CAVANAUGH: I really want to get to some callers and we're – we've got a whole bank of calls here. Tanya is in Mira Mesa. Good morning, Tanya, and welcome to These Days.

TANYA (Caller, Mira Mesa): Good morning. Thank you for having me.

CAVANAUGH: Yes, how can we help you?

TANYA: My question is in refinancing. I heard them say that the interest rates are at the lowest they've ever been. I just recently purchased my home in December and we locked it in at 6.75 and I keep getting fliers every week of refinance now. And I'm in an FHA loan and they're constantly trying to get me to refinance, and I was just wondering if it would be worthwhile to do that.

BATTIATA: You know, I would – my recommendation would be to, you know, talk with the mortgage broker that you feel like you can trust and who's recommended to you and look at the numbers. I wouldn't spend any money. You got to really break it down. A good mortgage broker's like a financial planner and so they can tell you, look, if I can get your rate down to this much and the loan's going to cost you x-amount to do the loan, you're going to make that money back in a short period of time, then it's going to be worth it.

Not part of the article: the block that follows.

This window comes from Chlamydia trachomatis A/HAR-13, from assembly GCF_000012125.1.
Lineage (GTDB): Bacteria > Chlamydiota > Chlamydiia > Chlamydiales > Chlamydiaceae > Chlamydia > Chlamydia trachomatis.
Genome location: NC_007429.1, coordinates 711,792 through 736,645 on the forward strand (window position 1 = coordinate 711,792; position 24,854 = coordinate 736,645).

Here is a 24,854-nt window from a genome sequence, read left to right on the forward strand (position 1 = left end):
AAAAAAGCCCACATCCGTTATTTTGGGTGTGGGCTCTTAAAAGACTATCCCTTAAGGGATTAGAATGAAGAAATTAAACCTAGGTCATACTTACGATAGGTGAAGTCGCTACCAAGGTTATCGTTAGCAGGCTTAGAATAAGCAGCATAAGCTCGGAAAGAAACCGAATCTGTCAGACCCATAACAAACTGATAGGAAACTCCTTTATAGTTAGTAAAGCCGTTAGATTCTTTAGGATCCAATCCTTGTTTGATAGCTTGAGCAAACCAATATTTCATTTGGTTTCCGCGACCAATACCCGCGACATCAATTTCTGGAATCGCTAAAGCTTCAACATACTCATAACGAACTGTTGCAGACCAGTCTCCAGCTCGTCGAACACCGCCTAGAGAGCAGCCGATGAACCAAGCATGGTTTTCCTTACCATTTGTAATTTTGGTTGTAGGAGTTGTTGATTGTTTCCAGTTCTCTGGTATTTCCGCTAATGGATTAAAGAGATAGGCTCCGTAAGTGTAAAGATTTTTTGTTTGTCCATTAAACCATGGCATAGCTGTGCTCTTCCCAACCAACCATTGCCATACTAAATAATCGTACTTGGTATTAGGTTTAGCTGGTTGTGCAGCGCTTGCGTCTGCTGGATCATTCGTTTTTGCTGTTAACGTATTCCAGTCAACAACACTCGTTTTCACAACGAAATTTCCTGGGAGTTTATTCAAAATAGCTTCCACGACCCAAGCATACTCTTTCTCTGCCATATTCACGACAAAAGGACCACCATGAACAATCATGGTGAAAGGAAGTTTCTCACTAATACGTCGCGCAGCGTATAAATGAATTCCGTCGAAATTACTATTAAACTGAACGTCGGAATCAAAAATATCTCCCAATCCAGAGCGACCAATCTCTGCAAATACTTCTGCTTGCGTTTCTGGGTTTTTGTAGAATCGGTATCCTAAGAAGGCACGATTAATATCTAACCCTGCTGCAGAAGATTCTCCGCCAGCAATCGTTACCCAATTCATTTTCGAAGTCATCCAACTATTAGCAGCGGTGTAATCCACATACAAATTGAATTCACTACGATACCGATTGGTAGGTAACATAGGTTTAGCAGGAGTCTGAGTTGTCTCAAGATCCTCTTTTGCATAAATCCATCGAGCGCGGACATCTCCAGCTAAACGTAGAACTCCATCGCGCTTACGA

BATTIATA: So that's the best answer.